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IBS develops photocatalyst that converts carbon dioxide to hydrocarbon
The Institute for Basic Science (IBS) has developed a photocatalyst that converts carbon dioxide into useful hydrocarbon energy.
After developing a monatomic copper-titanium dioxide catalyst by combining copper atom and titanium dioxide nanoparticles, the IBS succeeded in producing hydrogen with sunlight and water using the catalyst.
They were able to achieve the step by using a catalyst that does not contain any precious metals
The three institutes then analyzed how the monatomic copper-titanium dioxide photocatalyst interacts with carbon dioxide on an atomic level.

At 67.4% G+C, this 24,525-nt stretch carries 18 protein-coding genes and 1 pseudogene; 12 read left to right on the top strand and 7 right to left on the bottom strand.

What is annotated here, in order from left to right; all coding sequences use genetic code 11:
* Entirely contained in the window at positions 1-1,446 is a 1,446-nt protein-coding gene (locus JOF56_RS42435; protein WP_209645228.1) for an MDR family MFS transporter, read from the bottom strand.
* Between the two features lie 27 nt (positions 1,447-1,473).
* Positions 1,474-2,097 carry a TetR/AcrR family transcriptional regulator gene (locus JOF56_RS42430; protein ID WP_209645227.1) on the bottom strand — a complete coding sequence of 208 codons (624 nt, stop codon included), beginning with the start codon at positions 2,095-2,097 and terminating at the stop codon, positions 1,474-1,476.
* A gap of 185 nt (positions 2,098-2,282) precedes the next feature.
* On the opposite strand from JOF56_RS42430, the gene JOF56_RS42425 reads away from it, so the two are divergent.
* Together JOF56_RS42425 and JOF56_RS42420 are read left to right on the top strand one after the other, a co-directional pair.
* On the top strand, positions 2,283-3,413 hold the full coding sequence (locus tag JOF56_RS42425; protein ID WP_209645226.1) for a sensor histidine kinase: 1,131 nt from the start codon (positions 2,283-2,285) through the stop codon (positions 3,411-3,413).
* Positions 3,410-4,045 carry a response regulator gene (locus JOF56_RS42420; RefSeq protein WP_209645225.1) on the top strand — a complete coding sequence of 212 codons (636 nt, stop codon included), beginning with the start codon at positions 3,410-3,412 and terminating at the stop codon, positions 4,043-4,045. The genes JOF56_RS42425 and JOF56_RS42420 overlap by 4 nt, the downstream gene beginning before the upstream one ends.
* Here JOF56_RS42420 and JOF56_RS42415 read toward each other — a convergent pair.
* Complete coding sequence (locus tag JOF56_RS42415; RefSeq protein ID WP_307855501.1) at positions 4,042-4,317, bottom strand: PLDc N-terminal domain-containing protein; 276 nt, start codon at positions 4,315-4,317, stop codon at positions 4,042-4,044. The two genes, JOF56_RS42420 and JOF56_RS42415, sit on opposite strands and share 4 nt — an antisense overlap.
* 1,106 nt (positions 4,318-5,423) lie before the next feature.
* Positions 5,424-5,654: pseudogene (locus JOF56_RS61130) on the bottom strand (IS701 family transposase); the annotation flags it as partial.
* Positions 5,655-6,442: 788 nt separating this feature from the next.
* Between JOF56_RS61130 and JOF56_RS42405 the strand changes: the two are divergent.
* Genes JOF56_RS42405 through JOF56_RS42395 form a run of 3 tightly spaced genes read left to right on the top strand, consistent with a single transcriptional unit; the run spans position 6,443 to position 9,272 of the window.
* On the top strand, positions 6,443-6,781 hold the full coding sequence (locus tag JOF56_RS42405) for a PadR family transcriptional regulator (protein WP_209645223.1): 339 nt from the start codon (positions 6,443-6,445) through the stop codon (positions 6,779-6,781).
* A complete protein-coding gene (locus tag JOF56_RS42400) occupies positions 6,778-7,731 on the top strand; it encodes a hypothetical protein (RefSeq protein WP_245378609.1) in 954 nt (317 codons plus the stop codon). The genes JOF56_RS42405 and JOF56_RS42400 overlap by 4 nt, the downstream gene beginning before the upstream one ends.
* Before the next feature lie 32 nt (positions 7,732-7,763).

Using the catalytic mechanism, the institutes convert carbon dioxide into a chemical fuel simply with sunlight and water by focusing on the metal-support interaction between a stabilized copper atom and a titanium dioxide photocatalyst.
The monatomic copper-titanium dioxide catalyst was designed based on their discovery that atomic-level metal-support interaction control leads to the generation of an active site where carbon dioxide conversion is efficient.
As a result, the optimized photocatalyst efficiently converted carbon dioxide into hydrocarbon fuels, such as methane and ethane, at an efficiency level at least 60 times higher than photocatalysts.
The institutes emphasized that to achieve carbon neutrality, carbon dioxide conversion into chemical fuels is an important step in reducing the use of carbon.
They added that through additional research, conversion into ethanol and propanol will also become possible.